My two colleagues from China were in Seattle for the weekend, and wanted to go on a Boeing factory tour. Let’s go! I said, since I had not done that either. The factory is actually in Everett, 40 minutes north of Seattle. (There is another factory that produces 737s in Renton closer to Seattle, and some 787 work is done in North Charleston in South Carolina). The tour starts with a short film, and then we were taken into two of the cavernous construction hangars, one for the 747 and 777 and another for the new 787 Dreamliner. We entered by the utilities tunnel and then go directly up with the freight elevator to the third floor where we look down on the floor.
The factory is very, very, very large, by volume the largest in the world. The 777 is assembled with a crawling assembly line, until the plane is in its weight-on-wheels (WoW) configuration; then it is tugged along and outside the building to be painted. In contrast, the 787 is assembled in one place, with its major sections flown in from all over the world (wings from Japan, center fuselage from Italy, landing-gear system from France, main cabin lighting from Germany main cabin lighting, among others).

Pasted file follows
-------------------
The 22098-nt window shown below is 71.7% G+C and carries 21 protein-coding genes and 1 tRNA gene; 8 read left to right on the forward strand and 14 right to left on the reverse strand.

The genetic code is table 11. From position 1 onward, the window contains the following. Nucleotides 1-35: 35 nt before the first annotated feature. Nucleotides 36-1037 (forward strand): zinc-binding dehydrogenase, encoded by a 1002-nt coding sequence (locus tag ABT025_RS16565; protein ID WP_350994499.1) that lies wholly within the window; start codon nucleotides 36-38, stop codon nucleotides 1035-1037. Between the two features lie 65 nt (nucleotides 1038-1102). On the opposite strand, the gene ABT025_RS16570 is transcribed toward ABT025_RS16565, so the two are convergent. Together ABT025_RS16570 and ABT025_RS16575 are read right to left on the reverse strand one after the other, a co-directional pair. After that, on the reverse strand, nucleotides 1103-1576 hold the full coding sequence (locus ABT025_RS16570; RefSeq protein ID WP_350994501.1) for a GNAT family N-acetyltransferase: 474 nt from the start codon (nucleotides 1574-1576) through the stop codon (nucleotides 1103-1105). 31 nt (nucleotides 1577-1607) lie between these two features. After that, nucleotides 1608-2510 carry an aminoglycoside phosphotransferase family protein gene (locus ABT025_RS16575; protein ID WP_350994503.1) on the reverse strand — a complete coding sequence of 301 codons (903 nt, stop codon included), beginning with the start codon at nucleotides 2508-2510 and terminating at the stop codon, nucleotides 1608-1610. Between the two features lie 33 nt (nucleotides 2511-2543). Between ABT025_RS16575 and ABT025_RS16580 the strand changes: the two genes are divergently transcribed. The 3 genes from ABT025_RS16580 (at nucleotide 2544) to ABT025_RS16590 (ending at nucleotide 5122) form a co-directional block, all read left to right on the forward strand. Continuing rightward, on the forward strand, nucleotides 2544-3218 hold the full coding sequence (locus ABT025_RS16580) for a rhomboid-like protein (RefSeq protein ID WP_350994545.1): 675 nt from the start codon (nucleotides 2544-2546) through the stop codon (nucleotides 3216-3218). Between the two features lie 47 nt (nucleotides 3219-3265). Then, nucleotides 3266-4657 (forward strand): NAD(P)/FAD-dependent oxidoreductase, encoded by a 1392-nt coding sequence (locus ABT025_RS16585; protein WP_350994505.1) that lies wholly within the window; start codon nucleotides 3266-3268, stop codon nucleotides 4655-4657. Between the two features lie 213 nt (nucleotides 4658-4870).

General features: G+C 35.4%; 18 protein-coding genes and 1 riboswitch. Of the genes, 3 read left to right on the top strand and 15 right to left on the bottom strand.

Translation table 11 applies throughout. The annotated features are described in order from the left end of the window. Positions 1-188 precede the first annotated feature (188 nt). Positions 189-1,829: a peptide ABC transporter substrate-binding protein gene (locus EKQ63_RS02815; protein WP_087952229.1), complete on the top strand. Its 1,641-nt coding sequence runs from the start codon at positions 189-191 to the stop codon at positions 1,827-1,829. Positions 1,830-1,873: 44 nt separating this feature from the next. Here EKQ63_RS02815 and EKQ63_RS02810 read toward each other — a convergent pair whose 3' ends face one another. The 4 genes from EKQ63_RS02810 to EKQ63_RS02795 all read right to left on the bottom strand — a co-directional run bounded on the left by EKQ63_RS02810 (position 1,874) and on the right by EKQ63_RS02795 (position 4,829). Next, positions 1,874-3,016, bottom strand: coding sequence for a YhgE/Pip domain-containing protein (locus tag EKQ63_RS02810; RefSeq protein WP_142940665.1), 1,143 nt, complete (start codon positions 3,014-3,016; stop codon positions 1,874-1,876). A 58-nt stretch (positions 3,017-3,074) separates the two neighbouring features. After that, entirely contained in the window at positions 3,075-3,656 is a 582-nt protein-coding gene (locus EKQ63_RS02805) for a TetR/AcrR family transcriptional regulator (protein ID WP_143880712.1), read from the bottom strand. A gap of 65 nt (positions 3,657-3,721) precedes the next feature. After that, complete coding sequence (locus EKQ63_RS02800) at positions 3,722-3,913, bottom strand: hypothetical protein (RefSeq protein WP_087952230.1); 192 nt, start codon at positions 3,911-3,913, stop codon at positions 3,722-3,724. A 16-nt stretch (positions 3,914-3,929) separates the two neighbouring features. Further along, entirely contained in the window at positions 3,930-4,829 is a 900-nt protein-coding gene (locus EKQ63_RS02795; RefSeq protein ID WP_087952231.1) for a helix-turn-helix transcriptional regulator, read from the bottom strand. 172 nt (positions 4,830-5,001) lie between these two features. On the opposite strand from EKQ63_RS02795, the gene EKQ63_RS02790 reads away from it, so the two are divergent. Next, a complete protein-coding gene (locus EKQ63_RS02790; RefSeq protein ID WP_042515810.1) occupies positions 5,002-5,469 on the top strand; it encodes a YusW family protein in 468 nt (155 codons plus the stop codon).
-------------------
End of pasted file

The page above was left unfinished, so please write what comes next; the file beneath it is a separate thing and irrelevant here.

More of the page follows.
Some 6 million parts go into a modern airplane. That is counting each little rivet as a part, though. Since the fuselage expands under pressurization, it cannot have welds. I was also reminded that the wings are actually gigantic fuel tanks (I will try to forget that again by the time I fly on Monday!) and that the skin of the fuselage is no thicker than that of a dime (yikes). We could actually check a section of fuselage out up close and it is shocking how thin the skin is.
So! .. while we’re all very proud of Boeing and its manufacturing prowess, being a fierce international competitor and providing some 30,000 jobs to local communities around Washington State, does it make for a good corporate citizen? The Center For Effective Government reported in 2014 that Boeing Company’s 2013 tax filings noted that it had claimed $82 million in federal tax refunds, despite $5.9 billion in U.S. pre-tax profits for the 2013 tax year. ‘This represents an effective tax rate of -1.4 percent. Boeing paid just $11 million in state income taxes, an effective state tax rate of just 0.2 percent’. Fantastic for the shareholders, but the company makes almost no contribution to the Washington State coffers for the use of its infrastructure, and pays no Federal income taxes in spite of being the second largest federal contractor in the United States.
As for the machine workers that pop all those rivets, they should start learning to program and maintain the robots that are on the way to take over the work from them. This video is from Boeing’s web site itself, here.